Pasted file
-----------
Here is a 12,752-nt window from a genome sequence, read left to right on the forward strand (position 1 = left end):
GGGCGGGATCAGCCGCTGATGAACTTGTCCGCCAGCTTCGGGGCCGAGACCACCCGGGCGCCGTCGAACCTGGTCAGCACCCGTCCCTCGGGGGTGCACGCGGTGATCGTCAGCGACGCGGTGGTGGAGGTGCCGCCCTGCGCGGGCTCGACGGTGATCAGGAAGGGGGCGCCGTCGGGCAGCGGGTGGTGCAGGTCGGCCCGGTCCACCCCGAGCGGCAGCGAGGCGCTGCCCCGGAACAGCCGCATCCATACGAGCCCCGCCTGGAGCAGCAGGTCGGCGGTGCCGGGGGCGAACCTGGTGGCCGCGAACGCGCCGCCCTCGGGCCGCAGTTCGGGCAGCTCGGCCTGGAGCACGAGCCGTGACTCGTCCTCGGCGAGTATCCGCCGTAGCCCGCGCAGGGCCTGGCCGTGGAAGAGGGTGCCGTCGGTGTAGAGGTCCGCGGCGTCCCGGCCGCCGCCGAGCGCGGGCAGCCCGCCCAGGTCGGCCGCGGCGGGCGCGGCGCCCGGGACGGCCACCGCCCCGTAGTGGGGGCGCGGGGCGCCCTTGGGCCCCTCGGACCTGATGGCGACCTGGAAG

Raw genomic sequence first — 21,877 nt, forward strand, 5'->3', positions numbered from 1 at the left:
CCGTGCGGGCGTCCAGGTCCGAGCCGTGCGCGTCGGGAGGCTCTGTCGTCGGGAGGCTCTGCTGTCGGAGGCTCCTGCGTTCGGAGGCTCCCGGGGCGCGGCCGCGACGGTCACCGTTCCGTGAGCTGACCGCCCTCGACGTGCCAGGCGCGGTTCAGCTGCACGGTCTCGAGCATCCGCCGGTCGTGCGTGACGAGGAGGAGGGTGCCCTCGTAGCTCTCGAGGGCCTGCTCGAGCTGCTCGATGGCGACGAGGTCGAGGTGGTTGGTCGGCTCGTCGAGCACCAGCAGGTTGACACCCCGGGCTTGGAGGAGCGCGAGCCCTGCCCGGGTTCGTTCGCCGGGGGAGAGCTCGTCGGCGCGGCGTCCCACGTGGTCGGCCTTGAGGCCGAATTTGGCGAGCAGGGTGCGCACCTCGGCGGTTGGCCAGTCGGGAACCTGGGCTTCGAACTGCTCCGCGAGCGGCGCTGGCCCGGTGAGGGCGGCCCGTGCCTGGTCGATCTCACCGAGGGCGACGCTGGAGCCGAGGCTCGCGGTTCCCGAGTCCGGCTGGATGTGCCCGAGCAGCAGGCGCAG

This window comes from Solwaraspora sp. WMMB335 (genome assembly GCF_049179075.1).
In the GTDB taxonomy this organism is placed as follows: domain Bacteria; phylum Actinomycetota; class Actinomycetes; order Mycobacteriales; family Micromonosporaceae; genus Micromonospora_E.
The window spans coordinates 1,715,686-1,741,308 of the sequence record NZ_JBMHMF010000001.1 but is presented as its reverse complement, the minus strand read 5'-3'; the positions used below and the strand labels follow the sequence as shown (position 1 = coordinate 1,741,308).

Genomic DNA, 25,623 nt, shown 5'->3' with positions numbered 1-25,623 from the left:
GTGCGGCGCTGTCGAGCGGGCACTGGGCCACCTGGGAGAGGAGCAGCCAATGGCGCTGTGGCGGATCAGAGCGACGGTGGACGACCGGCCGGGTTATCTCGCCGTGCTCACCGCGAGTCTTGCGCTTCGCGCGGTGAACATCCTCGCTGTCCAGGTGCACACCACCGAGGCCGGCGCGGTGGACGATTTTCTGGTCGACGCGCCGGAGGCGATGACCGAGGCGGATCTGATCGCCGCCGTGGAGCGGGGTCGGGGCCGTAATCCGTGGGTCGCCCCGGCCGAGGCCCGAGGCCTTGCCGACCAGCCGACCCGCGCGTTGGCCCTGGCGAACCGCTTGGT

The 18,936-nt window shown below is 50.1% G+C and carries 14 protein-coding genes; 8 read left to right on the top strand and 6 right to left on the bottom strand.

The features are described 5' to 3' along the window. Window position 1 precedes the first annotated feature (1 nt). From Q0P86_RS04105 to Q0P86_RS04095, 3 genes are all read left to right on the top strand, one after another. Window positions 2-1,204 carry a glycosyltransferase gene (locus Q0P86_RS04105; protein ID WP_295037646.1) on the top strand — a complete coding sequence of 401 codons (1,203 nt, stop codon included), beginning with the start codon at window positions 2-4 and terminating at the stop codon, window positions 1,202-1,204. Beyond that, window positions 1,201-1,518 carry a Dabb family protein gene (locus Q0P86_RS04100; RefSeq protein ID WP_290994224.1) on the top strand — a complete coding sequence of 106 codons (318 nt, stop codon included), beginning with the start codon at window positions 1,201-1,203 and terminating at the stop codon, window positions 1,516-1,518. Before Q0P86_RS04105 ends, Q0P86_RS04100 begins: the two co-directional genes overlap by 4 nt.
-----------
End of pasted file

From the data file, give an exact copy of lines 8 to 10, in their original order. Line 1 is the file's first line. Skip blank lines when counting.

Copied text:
Genomic DNA, 25,623 nt, shown 5'->3' with positions numbered 1-25,623 from the left:
GTGCGGCGCTGTCGAGCGGGCACTGGGCCACCTGGGAGAGGAGCAGCCAATGGCGCTGTGGCGGATCAGAGCGACGGTGGACGACCGGCCGGGTTATCTCGCCGTGCTCACCGCGAGTCTTGCGCTTCGCGCGGTGAACATCCTCGCTGTCCAGGTGCACACCACCGAGGCCGGCGCGGTGGACGATTTTCTGGTCGACGCGCCGGAGGCGATGACCGAGGCGGATCTGATCGCCGCCGTGGAGCGGGGTCGGGGCCGTAATCCGTGGGTCGCCCCGGCCGAGGCCCGAGGCCTTGCCGACCAGCCGACCCGCGCGTTGGCCCTGGCGAACCGCTTGGT

The 18,936-nt window shown below is 50.1% G+C and carries 14 protein-coding genes; 8 read left to right on the top strand and 6 right to left on the bottom strand.